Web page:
Commenting on my posting on The Simpsons, Doug Wyman says in e-mail:

I just read your blog on the Simpsons and words.  I notice that the 10 words in the referenced blog contain diddly.  Now I *know* diddly can’t have been originated in the Simpsons since we used it as children.  Often it was diddly squat as in nothing but often just used alone as an indication of nothing or non-consequence.

Now I wonder when it really got started as a word.

This issue comes up repeatedly. In an effort to avoid unnecessary technicality, I generally use the word word when the appropriate term is in fact lexeme (or lexical item). But that can sow confusion, since non-linguists generally use word to refer merely to physical substance — pronunciation and/or spelling — while a lexeme is a pairing of physical substance with meaning. There are several distinct lexemes pronounced /pɛn/ and spelled PEN; at least two distinct lexemes pronounced /tu/ and spelled TO (a preposition and the infinitive marker); and so on. So the crucial question is what /dɪdli/ DIDDLY *means* in the Simpsons context.

From the relevant web site:

Diddly: a filled pause, a non-word which a speaker uses to take up time or space in a sentence, and which are sometimes used for emphasis (link)

If “uh” and “um” have a home in the dictionary, then so too does Ned [Flanders]’s favorite non-word. Whether used to add alliteration, replace a swear word or simply as nonsense, few words are as versatile and effective as diddly. One of my favorite diddly quotes: “Son of a diddly!”

This is pretty clearly a different lexeme from the diddly of diddly-squat. But they’re not entirely unrelated, because they share a semantic component of insignificance. This is a case where you can begin to discern where a Simpsons lexeme might have come from.

Fortunately for the hstorically curious, OED3 (March 2005) has gotten to its revision of the diddly-related entries. The ultimate origin is — surprise! — unknown, but it might be related to one of the verbs diddle.

The main entry:

colloq. (orig. and chiefly U.S.).
A. adj.
Insignificant, trifling.
Originally (now sometimes) in euphemistic oaths. [attested from 1893 on] [some recent cites:]

1967 J. Kerouac Let. 21 July in Sel. Lett. 1957–69 (1999) 441 Any little diddly piece of money will be appreciated.
1996 Esquire Jan. 38/1 I’m not talking about the diddly stuff such as whether to stick the expense account with that bottle of 1983 Château Margaux you order.

B. n. = diddly-squatn. [attested from 1964 on] [a recent cite:]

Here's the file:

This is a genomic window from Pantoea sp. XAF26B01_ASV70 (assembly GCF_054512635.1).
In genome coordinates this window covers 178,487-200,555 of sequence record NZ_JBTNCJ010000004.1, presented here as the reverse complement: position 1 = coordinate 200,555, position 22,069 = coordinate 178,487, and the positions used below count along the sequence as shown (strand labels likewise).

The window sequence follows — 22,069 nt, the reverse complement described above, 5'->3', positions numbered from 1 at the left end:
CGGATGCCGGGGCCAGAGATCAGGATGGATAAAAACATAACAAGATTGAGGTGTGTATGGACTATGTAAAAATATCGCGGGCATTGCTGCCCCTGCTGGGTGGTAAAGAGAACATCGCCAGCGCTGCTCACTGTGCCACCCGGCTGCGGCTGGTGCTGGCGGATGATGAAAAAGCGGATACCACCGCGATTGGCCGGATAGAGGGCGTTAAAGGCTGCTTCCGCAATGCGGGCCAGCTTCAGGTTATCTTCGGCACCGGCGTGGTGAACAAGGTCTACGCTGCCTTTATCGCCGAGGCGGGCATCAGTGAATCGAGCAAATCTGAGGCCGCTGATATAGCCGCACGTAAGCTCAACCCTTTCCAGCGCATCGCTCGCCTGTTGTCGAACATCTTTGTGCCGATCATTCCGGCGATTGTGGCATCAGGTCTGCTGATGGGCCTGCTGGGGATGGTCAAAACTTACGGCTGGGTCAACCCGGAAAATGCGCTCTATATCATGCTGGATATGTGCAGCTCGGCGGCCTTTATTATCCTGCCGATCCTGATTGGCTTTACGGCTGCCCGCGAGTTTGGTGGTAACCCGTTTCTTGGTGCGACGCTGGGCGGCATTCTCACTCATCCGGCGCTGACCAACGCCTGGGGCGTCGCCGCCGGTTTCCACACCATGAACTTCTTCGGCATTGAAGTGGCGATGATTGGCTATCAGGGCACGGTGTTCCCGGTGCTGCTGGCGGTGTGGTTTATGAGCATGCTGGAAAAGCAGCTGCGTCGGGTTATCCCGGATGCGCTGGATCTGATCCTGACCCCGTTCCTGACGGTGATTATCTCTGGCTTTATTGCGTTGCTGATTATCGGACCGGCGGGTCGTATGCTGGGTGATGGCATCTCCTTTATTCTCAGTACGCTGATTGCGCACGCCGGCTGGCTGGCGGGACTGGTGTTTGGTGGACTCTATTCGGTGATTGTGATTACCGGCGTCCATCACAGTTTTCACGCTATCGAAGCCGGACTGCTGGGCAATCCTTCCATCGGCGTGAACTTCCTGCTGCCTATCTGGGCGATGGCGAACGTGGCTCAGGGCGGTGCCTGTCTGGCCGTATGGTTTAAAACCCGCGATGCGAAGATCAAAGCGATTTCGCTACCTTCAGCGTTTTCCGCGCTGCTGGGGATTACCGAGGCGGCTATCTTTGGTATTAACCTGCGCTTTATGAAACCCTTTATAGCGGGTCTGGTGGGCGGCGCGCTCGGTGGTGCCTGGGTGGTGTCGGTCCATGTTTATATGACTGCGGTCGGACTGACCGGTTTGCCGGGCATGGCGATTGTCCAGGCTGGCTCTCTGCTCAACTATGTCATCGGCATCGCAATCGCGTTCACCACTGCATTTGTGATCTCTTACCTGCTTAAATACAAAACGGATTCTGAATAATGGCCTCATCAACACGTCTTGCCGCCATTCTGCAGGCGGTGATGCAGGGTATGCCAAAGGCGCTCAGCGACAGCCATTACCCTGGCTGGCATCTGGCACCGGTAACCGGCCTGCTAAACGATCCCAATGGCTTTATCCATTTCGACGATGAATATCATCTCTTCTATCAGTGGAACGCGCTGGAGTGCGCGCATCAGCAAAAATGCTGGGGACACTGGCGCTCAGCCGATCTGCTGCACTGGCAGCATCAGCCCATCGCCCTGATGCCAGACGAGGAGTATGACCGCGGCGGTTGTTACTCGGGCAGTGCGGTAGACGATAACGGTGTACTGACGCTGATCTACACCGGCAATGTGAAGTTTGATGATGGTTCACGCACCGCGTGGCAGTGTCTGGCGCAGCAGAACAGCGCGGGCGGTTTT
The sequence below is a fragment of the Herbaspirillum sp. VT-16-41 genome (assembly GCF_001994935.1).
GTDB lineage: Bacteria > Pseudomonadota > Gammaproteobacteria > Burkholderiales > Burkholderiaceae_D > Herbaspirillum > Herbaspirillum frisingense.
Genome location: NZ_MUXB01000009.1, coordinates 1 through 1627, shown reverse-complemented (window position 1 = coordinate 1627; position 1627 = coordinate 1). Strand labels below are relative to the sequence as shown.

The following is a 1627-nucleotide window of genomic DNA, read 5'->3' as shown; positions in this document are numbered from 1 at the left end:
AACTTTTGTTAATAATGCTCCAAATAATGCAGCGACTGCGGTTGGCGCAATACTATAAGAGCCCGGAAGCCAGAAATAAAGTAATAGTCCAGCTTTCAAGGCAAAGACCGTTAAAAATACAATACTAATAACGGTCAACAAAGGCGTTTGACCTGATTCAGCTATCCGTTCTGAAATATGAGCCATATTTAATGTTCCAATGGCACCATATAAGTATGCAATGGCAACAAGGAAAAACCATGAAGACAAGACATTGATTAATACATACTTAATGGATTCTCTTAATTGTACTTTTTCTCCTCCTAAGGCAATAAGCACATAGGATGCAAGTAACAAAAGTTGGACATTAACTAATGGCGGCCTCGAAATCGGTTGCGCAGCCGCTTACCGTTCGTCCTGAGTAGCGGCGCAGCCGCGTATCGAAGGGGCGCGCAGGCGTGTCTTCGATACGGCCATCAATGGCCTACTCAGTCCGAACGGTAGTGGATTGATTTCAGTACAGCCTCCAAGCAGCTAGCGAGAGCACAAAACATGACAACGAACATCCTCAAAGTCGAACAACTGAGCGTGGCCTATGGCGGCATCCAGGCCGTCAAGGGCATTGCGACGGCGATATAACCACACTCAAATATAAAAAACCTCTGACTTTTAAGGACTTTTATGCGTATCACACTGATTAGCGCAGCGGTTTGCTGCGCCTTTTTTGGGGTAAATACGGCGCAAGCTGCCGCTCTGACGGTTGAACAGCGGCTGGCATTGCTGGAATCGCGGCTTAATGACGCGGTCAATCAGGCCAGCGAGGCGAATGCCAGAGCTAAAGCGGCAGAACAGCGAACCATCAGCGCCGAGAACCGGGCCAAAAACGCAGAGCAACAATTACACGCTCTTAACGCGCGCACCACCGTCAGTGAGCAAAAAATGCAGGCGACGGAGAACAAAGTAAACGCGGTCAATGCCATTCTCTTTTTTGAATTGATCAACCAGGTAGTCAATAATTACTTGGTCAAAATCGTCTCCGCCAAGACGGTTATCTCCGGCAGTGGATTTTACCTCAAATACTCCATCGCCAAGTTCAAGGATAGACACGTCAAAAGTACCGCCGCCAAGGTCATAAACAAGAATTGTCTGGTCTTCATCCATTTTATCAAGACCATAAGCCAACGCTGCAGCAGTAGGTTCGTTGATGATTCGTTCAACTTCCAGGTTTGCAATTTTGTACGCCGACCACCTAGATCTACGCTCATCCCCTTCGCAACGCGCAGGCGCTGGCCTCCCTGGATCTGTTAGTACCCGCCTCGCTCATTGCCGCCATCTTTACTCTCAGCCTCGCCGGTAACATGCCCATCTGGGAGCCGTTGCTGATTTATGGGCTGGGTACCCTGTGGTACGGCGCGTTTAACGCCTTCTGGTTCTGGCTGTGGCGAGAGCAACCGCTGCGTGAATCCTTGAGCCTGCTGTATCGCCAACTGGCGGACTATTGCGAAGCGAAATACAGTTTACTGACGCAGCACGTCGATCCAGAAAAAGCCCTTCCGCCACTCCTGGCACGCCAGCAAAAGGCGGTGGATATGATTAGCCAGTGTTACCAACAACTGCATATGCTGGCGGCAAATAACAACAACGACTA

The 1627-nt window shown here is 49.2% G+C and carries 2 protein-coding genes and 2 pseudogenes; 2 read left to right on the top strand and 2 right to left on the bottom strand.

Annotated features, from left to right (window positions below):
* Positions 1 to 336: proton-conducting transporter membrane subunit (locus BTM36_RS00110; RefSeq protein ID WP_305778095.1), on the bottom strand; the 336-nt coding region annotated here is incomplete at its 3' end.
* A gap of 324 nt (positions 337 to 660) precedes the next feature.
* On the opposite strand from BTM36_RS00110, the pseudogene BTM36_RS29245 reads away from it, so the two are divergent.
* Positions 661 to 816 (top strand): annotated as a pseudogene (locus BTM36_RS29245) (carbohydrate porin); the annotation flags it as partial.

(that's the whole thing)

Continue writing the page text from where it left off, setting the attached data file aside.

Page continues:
2001 Nation 22 Jan. 24/1 ‘Liberal anticommunists’ were doing diddly about the shame of raw racial discrimination.

And then diddly-squat:

colloq. (orig. and chiefly U.S.).
A. n.
As a count noun: a thing of little value or significance; esp. in not to give a diddly-squat. As a mass noun: nothing at all; (in negative constructions) anything. [attested from 1963 on] [two recent cites:]

1983 Washington Post 24 Oct. c6/2 Nobody except his family and friends..seems to give a diddly squat about..[him] as a human being.
1989 ‘C. Roman’ Foreplay xxii. 258 My funds are depleting fast, I’ve got diddley-squat to live on.

B. adj.
Insignificant; trifling. [attested from 1985 on] [a recent cite:]

1992 E. Goudge Such Devoted Sisters ii. 312 The dipshit who ran the health club..was..always ragging his ass about some diddly-squat thing.

Getting back to Simpsons lexemes, I should point out that other “words” (defined by pronunciation or spelling) have previous, and quite irrelevant, histories: the famous meh is in the OED in three different uses, all from very long ago — as a variant spelling of me, as a variant spelling of my, and as a variant spelling of mighe v. ‘urinate’.

Of course, the ones we notice as novel are the ones that are novel (to us) in pronunciation and spelling. But meaning is crucial.


One Response to “Words”

  1. doug Says:

    arnold, I am honored you replied on line and want to thank you for the knowledge of lexeme. It provides a way to distinguish hacker from hacker in the two totally different lexemes the original has become. (please excuse the grammar.) 🙂

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